Yao Ming, more than a basketball legend

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When Yao Ming joined the NBA, he would never have imagined that he could someday be mentioned in the same breath as Mencius, by an American president.

In a 2009 Washington meeting, President Barack Obama quoted Yao Ming and ancient Chinese philosopher Mencius at the same speech.

"Of course as a new president and also as a basketball fan, I have learned from the words of Yao Ming who said, 'No matter whether you are new, or an old team member, you need time to adjust to one another,'" Obama said.

"Through the constructive meetings that we have already had, and through this dialogue, I am confident that we will meet Yao's standard."

The 2.26-meter Shanghai native, who announced his retirement on Wednesday, has impressed the world with a formidable set of basketball skills, an engaging personality and the commitment to social responsibility.

"We are going to miss you, bro. You're one of the greatest players to ever come out of China," said Basketball Hall of Famer Shaquille O'Neal in an online video post.


Yao, who will turn 31 this September, is God's gift to Chinese basketball. Apart from his overwhelming dominance and physical presence, Yao possesses many talents most giant centers do not have.

His mobility and dazzling footwork often earn him easy points, while his fade-away shot, hook shot and good shooting touch are the sharp weapons around the low-post. And his brilliant passing often provides open shot chances to his teammates off the three-point line.

However, his nine years in the NBA were never plain sailing. The Rockets' top pick in the 2002 draft, who experienced a scoreless maiden NBA show, tried his best to find chemistry with the team and managed to prove his worth in his rookie season, in which Yao averaged 13.5 points, 8.2 rebounds and 1.74 blocks in 82 games and was selected to the All-Rookie, All-Star team.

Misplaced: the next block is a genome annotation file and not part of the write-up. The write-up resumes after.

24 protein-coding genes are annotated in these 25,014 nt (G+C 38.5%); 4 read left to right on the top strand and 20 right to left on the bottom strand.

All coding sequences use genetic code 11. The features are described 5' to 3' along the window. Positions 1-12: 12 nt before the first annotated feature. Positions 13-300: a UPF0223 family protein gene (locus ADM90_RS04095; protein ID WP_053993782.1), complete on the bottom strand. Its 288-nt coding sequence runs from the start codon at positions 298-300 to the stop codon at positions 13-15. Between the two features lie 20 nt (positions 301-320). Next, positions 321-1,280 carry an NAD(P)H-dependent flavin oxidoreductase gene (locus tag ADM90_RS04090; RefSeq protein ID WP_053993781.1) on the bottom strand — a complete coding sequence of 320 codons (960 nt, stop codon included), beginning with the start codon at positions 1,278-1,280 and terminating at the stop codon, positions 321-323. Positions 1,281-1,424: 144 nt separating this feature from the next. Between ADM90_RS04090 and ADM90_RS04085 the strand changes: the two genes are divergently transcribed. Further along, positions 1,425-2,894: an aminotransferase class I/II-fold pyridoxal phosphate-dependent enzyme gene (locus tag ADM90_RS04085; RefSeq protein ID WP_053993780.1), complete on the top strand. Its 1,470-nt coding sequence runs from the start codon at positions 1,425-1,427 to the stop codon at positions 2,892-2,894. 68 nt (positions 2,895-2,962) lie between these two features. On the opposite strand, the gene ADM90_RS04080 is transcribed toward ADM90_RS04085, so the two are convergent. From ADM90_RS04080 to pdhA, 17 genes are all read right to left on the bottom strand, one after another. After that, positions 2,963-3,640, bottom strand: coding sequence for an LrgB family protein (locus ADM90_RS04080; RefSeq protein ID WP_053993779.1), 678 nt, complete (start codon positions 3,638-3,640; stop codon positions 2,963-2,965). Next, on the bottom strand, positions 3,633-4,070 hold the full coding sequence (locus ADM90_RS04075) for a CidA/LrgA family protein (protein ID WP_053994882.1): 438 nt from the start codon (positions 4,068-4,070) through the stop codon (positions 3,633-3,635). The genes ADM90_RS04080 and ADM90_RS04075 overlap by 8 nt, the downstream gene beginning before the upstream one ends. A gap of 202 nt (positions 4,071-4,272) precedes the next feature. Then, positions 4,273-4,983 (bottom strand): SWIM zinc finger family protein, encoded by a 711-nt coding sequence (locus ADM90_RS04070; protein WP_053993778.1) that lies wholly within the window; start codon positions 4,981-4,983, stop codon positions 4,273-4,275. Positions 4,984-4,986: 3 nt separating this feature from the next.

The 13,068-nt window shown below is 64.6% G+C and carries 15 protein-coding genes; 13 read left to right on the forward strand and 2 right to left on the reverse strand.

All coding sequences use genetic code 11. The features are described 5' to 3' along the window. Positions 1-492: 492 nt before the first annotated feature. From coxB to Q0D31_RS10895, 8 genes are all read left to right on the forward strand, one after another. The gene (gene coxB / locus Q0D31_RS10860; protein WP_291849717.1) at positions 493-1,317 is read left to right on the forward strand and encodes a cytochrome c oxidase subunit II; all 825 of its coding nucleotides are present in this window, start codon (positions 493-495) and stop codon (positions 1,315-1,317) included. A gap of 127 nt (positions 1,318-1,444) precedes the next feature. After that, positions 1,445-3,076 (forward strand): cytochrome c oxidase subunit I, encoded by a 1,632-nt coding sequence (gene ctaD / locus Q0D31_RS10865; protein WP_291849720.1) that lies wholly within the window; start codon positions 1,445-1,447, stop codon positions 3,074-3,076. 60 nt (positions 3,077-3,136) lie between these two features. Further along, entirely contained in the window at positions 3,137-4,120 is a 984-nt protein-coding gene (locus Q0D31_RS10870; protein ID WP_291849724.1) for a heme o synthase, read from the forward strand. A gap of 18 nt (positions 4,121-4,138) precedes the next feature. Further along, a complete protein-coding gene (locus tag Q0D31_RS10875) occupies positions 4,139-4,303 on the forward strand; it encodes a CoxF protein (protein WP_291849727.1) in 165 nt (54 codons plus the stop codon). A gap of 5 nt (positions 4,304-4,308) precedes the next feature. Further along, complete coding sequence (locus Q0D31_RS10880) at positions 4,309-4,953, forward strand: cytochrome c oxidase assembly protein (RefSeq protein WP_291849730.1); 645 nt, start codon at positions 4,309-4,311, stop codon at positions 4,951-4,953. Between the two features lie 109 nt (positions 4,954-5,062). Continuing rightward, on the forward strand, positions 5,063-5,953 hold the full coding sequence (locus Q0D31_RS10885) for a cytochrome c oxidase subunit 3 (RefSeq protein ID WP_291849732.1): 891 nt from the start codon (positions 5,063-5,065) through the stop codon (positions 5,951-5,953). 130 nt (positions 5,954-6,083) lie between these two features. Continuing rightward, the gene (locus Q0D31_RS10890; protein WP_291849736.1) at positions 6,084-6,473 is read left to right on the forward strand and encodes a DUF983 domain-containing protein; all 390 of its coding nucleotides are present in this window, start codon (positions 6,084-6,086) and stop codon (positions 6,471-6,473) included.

"Keep working hard", the words Yao typed on his laptop screen saver, are his motto. Throughout his first three seasons in NBA, Yao never took it easy in training and he had only missed two matches.

However, starting from 2005, Yao had five major surgeries to his left foot, missing 250 NBA games. The fragile left foot finally forced Yao to retire early.

Even though the Houston Rockets has never managed to measure up to the high expectation, Yao, who averaged 19.0 points and 9.2 rebounds in his NBA career, received numerous honors, including being voted as the All-Star starter in eight of his nine seasons.

During a promotional tour in China this month, Oklahoma City Thunder forward Kevin Durant said Yao deserved a place in the Basketball Hall of Fame.

"He does so much for the game, and he does deserve to be in the Hall of Fame," said Durant. "He's so dominant in the game, and he changed the game by his just running up and down the floor."


In the 1990s, a consummate player wearing 23 helped the NBA become more of an art than a game, while in the new century, the Chinese big guy wearing 11 single-handedly raised the NBA profile among one fifth of mankind.